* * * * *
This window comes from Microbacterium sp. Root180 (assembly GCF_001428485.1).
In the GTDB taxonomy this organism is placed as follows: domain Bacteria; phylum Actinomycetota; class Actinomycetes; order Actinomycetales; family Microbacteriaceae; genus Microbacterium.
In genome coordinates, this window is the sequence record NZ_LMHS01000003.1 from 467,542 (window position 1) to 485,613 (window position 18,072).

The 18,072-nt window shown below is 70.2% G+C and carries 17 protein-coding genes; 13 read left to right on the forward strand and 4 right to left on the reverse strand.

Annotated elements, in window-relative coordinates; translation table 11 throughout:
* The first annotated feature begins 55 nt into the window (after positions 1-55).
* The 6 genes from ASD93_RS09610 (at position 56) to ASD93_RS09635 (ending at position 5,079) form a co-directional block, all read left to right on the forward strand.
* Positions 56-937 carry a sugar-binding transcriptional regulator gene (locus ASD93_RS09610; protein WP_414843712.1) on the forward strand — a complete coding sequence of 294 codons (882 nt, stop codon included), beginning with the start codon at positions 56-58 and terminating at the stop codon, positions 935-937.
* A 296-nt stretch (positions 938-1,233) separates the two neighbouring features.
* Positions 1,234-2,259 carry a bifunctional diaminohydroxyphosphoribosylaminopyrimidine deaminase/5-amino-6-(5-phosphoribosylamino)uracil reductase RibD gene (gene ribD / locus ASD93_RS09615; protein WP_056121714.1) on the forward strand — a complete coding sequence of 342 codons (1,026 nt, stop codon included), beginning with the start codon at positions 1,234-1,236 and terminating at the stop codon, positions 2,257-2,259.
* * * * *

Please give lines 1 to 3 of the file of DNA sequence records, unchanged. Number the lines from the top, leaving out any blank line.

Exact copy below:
This window comes from Microbacterium sp. Root180 (assembly GCF_001428485.1).
In the GTDB taxonomy this organism is placed as follows: domain Bacteria; phylum Actinomycetota; class Actinomycetes; order Actinomycetales; family Microbacteriaceae; genus Microbacterium.
In genome coordinates, this window is the sequence record NZ_LMHS01000003.1 from 467,542 (window position 1) to 485,613 (window position 18,072).